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Doubts remain, though, as to whether his appointments have been made on the basis of those best qualified to carry out the task. That is why the Select Committee on Economic Affairs in the House of Lords said in November 2004 that: “The recent appointments as external members of the MPC do not appear to have expertise in monetary economics that earlier external members had and do not contribute through lectures and articles nearly as much to the public debate about monetary policy.” Previous members of the Committee, including Sushil Wadhwani and Alan Budd, were renowned for their lectures and reports that contributed greatly to public understanding of the MPC. This has resulted in an increased reliance on the views of the internal members of the MPC, in particular the Governor and the Chief Economist. So the Lords’ Committee recommended that: “The Chancellor restore his former practice of choosing external members of the MPC with acknowledged expertise in monetary economics, ensuring an appropriate balance in the committee.” It has been suggested that the Chancellor heeded this tart advice in the recent appointment of Mr David Walton.
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In my view, however, the Chancellor’s discretion to appoint members needs more formal and rigorous policing. The time has come for the House of Commons Select Committee to have a statutory veto on any of his appointments, akin to that which operates in the United States of America, where the Senate can veto a Presidential nominee. This idea was first put forward by the Treasury Select Committee (TSC) in its first report on the subject: “In our view the independence of the appointment process would be enhanced by giving the Treasury Committee power under the new Bank of England Act to confirm nominations”.
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Whilst this proposed enhancement to the accountability regime was rejected by the Chancellor, the TSC nevertheless decided to go ahead and hold hearings on a non-statutory basis assessing an “individual’s personal independence and professional competence.”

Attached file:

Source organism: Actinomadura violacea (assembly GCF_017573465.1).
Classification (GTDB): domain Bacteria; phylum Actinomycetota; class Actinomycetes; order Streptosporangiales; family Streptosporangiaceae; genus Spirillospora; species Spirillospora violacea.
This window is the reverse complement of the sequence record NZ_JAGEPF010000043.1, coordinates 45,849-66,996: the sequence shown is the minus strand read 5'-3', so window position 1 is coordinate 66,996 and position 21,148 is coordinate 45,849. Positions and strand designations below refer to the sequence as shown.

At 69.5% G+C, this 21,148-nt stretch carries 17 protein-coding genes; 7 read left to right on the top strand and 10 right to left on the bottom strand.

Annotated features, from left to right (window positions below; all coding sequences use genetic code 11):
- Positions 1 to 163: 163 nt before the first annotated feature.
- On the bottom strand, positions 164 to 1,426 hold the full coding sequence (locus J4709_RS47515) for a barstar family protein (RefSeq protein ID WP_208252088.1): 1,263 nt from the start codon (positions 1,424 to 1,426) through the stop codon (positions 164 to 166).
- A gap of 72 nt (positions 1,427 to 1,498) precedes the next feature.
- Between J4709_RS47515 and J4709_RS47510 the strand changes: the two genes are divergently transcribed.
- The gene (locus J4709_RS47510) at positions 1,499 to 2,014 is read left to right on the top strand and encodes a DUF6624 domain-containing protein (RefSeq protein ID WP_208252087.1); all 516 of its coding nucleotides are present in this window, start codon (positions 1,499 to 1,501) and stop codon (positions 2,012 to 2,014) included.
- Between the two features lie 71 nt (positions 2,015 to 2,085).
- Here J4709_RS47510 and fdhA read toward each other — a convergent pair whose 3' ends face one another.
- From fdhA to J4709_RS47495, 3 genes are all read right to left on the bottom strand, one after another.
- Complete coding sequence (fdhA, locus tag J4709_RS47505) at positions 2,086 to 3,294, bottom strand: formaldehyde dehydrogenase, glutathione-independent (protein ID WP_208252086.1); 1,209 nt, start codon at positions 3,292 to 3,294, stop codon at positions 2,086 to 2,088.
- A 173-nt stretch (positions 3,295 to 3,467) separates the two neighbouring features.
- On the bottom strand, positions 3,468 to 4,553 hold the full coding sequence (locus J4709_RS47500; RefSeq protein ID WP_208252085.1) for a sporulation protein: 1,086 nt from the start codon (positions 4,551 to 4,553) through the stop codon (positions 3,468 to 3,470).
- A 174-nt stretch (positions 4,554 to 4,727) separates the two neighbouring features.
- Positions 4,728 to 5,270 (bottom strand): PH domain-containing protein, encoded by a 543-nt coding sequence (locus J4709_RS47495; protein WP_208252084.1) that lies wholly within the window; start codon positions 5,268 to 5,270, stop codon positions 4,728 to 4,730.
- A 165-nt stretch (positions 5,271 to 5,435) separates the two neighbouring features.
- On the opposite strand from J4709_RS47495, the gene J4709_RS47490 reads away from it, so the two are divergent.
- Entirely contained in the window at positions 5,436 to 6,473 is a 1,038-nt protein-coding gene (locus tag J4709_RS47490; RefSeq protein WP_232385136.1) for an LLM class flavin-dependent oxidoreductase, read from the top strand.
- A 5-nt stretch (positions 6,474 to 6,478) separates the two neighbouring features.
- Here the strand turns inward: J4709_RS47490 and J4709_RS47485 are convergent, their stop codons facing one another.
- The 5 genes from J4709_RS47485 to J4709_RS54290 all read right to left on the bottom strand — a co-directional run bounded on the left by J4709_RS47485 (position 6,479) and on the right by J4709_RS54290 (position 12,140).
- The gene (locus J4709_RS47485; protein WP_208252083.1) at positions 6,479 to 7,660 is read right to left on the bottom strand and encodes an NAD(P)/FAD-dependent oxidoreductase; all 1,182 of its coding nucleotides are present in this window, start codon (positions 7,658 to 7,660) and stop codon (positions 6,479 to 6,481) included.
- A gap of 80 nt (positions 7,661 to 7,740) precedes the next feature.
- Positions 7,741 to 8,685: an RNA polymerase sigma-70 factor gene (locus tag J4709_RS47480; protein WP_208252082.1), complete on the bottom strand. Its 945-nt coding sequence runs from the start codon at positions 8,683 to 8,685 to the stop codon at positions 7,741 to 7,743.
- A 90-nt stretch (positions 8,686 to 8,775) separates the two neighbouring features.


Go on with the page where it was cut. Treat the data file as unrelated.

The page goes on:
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Of the first thirteen confirmation hearings and one reconfirmation hearing on all but two occasions the nominations were confirmed unanimously. In the case of Christopher Allsopp the TSC asked the Chancellor to reconsider his nomination. My own view, having sat on the TSC for over four years, is that because we know the Chancellor can override our recommendations on his nominees the sharpness of our scrutiny is blunted. A statutory veto, which the Chancellor could not override, would give the confirmation process teeth and make the members of the TSC focus with more laser-like intensity on the kind of expertise the nominee would bring to the MPC. I do not accept Mr Edward George’s (Governor of the Bank’s) view that hearings may lead to a situation where “you would find that there were quite a lot of people who said ‘frankly I am not prepared to go through this process’”.
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Any candidate worth a place on the MPC should have the ability to withstand questioning from the TSC or indeed any other scrutiny committee. If a confirmation hearing puts the candidate off from applying then he or she is probably not suitable for the post in the first place.
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Scrutiny of central bankers was highlighted in an international context at Central Banking’s conference at Christ’s College, Cambridge this September. Two powerful criticisms were made by Western central bank officials about the politicians who scrutinised them in public hearings in their parliaments or assemblies. The first was that the politicians just wanted to have a public row with a central banker in order to get column inches in the newspapers and a few minutes of television exposure. Often, this was accompanied by the politicians telling the newspapers before the hearing that the central banker was going to get kicked very hard for alleged shortcomings and deficiencies in the conduct of monetary policy. In my view, if this happens, central bankers should be much more robust and should say before the public hearing starts something like: “I regret that your committee of scrutiny saw fit to give an account of what was going to happen to me today, without having had the benefit of hearing my answers first at this hearing. I believe this to be a discourtesy and I hope that in the interests of a free, open and mature debate we can have a dialogue about why we changed interest rates last month.”